Agnes Rustuen Armstrong
September 26, 1921 – March 10, 2023
101 Years +
Agnes was a long time resident of Kalispell and Flathead Lake, the granddaughter and great granddaughter of a Flathead County farm family. She was born in Grass Range, Montana to Arthur Rustuen and Hazle Harrod Rustuen. Agnes grew up on her father’s ranch near Grass Range and attended Chippewa School, a one room school house a few miles from the ranch. As a working ranch there was much to do, including tending the herd of sheep her father added to the cattle that was the original focus of the ranch. She graduated from Fergus County High School, including one year at Roosevelt High school in Seattle.
With the onset of World War 2, Agnes was employed by the US Gypsum plant near Lewistown, Montana and attended USO social events. At one of those USO dances at the Civic Center she met Richard Mack Armstrong (Mack), who was assigned to the Army Air Corps base in Great Falls. He had been assigned quartermaster duties at the Lewistown airbase before assignment to England where he served the remainder of the war. They corresponded through the war and reunited when Mack was discharged from the Army.
Agnes and Mack built their first house in Lewistown, one of the first in many years after the depression years of the 1930’s utilizing the GI Bill Mack earned from is army service. Their life journey then took them to raising a young family, residing at a Montana Power substation in Lewistown, eventually relocating to be near Agnes’ family in Kalispell. There they built another house, eventually developing their property on Flathead Lake. She lived there until her death, having lost her life partner many years prior, but sharing “The Lake” with her family and friends.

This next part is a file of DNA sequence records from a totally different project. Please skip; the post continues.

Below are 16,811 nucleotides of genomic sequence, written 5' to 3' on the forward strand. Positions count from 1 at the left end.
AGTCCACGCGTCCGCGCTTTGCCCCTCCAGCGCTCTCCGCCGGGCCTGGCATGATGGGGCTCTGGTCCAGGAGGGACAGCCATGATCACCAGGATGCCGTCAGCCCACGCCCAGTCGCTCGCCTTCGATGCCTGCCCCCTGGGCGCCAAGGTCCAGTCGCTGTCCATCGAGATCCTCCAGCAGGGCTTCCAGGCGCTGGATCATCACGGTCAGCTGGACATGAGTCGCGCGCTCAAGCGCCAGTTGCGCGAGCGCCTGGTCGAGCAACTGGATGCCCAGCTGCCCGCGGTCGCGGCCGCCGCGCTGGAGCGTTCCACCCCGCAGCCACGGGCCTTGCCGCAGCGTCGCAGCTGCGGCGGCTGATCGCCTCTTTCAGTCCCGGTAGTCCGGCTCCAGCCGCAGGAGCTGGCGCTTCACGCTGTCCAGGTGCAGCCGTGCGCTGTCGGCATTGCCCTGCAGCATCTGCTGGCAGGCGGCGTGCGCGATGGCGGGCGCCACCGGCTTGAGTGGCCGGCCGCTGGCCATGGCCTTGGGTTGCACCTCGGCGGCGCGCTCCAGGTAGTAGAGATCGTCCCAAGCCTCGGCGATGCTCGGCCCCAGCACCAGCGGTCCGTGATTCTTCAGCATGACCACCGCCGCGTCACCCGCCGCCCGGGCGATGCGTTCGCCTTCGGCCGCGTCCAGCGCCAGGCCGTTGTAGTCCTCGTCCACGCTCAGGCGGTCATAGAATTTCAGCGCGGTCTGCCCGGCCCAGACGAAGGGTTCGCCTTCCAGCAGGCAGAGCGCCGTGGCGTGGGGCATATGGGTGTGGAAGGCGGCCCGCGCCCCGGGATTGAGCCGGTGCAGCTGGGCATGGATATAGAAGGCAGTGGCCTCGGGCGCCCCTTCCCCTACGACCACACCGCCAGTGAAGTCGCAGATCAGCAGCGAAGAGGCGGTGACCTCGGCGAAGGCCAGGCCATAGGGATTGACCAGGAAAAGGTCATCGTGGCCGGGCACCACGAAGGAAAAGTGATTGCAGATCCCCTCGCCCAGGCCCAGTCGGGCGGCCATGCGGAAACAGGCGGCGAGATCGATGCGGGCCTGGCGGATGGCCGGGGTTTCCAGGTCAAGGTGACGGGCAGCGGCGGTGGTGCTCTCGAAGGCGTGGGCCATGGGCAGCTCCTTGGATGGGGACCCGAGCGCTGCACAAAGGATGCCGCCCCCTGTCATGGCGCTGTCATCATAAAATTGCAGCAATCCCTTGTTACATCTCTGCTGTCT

Agnes worked in retail stores in Kalispell while raising five children, all of whom currently survive her: Gay Yvette (Armstrong) Nardi, Lois Armstrong, Rose (Armstrong) Lono, Richard (Dick) Armstrong and Donald (Don) Armstrong; also her sister Rita Feyk. Agnes is also survived by 10 grandchildren,19 great-grandchildren,13 great-great-grandchildren and their spouses. Stores at which she worked included Gambles, Diana Shop, Buttrey’s and K-Mart. She occupied her time sewing much of her three daughters’ clothing and working in her garden and yard. Notably, the raspberry patch which originated from her mothers’ garden on the ranch is still prolific and has a number of patches in Montana, Washington, Oregon and California from starts taken from her garden by family and friends. One of her favorite presents from family was a pile of manure for her garden, a picture of her standing atop it wearing her cowboy boots and Oshkosh overalls still exists. It has been noted that she was an example to other women of positive strength, ahead of her time.
Agnes, Mack and family were active in the First Presbyterian Church of Kalispell and the Dayton Presbyterian Church for many years, as well as the Women of Rollins club. She had strong opinions about local and national politics and wrote very lucid letters to the editor of the local newspaper.
A celebration of her life well lived and interment with Mack at the Conrad Cemetery in Kalispell will be scheduled this summer, as she would have preferred no one on the roads at this time of year.
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